| FOR IMMEDIATE RELEASE
TUESDAY, SEPTEMBER 21, 2004
TDD (202) 514-1888
EXECUTIVE IN THE INTERNATIONAL RUBBER CHEMICALS CARTEL AGREES TO PLEAD GUILTY
WASHINGTON, D.C. James J. Conway, a former executive of Crompton Corporation, a U.S. manufacturer of rubber chemicals based in Middlebury, Connecticut, has agreed to plead guilty to participating in an international conspiracy to fix prices in the rubber chemicals market, the Department of Justice announced today.
In a felony case filed in U.S. District Court in San Francisco, Conway was charged with fixing the prices of certain rubber chemicals sold in the United States and elsewhere during 2000 and 2001. Conway was Crompton's Executive Vice President for Performance Chemicals and Elastomers during the time he participated in the conspiracy. Under the plea agreement, which must be approved by the court, Conway agreed to assist the government in its ongoing rubber chemicals investigation.
Rubber chemicals are a group of additives used to improve the elasticity, strength, and durability of rubber products, such as tires, outdoor furniture, hoses, belts, and footwear. Approximately $1 billion of rubber chemicals are sold annually in the United States.
"Products that contain rubber chemicals are used by virtually every American, and we are committed to protecting consumers from this type of price-fixing activity," said R. Hewitt Pate, Assistant Attorney General in charge of the Department's Antitrust Division. "Corporate executives who fix prices will be prosecuted."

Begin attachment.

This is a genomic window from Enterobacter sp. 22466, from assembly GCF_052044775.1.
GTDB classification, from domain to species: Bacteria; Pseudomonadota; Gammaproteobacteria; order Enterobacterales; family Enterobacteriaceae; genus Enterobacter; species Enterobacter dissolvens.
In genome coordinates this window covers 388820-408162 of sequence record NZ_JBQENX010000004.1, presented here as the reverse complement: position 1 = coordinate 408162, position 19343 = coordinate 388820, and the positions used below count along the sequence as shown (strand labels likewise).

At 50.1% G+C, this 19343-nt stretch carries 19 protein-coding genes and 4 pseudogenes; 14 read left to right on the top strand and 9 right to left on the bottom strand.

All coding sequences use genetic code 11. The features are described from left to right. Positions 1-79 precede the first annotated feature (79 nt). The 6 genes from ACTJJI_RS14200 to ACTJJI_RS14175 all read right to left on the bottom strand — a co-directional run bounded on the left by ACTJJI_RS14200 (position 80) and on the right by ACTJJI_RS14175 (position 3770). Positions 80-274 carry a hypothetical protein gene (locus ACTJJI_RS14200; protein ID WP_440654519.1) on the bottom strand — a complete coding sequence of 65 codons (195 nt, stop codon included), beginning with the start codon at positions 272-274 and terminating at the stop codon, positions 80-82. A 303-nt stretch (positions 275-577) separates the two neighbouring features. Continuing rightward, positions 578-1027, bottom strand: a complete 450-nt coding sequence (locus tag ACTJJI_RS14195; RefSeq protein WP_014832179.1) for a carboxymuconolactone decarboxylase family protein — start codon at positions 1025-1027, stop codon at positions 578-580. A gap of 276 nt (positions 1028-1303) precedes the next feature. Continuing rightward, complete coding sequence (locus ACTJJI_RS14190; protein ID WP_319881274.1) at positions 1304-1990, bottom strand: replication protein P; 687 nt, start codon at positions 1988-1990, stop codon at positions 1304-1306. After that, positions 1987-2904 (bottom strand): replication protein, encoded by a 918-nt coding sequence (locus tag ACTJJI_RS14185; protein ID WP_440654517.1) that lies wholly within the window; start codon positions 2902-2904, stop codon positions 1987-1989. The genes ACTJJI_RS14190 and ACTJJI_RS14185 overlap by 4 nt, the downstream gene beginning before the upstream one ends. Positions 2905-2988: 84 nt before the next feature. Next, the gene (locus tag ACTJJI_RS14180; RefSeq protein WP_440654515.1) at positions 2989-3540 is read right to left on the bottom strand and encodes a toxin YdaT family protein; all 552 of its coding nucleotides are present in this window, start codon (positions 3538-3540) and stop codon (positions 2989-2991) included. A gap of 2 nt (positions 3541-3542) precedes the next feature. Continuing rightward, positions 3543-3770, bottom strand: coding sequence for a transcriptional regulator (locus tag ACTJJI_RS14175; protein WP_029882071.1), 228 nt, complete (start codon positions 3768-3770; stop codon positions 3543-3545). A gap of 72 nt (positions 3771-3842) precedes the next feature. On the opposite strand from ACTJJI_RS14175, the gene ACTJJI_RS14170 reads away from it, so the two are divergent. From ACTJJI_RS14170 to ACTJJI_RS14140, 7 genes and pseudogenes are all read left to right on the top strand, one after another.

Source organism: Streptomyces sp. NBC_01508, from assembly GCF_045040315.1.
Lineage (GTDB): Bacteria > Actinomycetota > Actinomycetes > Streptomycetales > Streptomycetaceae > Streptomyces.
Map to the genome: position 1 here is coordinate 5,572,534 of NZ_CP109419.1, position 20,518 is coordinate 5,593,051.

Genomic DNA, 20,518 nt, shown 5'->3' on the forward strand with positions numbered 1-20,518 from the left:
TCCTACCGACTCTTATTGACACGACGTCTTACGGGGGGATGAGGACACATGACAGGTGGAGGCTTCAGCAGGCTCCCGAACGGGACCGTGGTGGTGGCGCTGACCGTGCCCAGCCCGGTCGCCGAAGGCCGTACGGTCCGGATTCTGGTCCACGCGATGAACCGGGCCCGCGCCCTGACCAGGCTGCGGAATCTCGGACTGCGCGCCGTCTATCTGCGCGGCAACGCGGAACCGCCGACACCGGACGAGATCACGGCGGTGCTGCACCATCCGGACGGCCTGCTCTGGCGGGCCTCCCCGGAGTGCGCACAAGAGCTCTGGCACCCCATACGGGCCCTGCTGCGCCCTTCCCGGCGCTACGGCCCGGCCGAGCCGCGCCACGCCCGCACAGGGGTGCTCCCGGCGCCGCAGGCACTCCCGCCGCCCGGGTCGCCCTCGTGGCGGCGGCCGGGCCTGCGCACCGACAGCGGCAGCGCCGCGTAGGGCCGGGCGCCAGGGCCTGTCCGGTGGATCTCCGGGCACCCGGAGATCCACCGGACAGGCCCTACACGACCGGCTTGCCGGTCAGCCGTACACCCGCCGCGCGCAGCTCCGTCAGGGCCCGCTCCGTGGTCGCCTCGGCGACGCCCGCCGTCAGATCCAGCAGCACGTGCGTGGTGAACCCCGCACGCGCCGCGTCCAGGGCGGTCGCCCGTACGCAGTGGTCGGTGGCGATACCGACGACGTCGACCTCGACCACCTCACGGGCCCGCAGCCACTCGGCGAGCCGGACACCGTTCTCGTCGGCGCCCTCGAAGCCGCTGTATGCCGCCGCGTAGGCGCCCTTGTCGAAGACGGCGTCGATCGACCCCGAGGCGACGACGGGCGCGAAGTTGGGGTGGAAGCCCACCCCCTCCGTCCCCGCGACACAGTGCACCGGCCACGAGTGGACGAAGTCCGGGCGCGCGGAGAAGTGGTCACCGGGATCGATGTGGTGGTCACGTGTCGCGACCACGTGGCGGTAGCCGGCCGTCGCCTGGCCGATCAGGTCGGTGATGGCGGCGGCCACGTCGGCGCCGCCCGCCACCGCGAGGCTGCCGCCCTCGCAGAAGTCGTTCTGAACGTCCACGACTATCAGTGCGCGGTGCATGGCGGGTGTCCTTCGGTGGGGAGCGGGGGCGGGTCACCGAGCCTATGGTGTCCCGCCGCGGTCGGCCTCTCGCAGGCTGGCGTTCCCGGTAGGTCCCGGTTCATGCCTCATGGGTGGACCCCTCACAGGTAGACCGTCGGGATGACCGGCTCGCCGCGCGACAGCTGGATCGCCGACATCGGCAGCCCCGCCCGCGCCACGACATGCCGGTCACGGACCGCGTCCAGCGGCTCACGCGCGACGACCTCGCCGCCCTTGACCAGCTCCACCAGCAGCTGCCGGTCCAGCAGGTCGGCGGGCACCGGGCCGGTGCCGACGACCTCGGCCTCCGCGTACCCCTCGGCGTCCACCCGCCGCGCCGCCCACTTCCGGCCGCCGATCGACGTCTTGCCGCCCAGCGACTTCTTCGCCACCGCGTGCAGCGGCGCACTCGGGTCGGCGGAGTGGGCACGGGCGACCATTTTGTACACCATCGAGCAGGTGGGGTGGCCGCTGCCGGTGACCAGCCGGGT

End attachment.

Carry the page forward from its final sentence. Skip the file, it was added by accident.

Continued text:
The former Crompton executive was charged with carrying out the conspiracy with his co-conspirators by:
James M. Griffin, the Antitrust Division's Deputy Assistant Attorney General for Criminal Enforcement, said, "The Justice Department is continuing its investigation into the chemicals industry. The cooperation obtained through the case filed today will enhance and further our efforts."
Prior to today's case, Crompton Corporation was charged in March 2004 and pleaded guilty to participating in the international rubber chemicals conspiracy. Crompton was sentenced to pay a $50 million criminal fine for its role in the conspiracy. Joseph B. Eisenberg, another former Crompton executive, was charged on September 14, 2004, in the same conspiracy. Additionally, on July 14, 2004, Bayer AG was charged with participating in the same conspiracy. Bayer is awaiting sentencing, but has agreed to pay a $66 million criminal fine.
Conway was charged with violating Section 1 of the Sherman Act, which carries a maximum penalty for individuals of three years imprisonment and a $350,000 fine for violations occurring before June 22, 2004. The maximum fine may be increased to twice the gain the conspirators derived from the crime or twice the loss suffered by the victims of the crime, if either of those amounts is greater than the statutory maximum fine.
Today's case stems from an ongoing investigation being conducted by the Antitrust Division's San Francisco Field Office and the Federal Bureau of Investigation in San Francisco.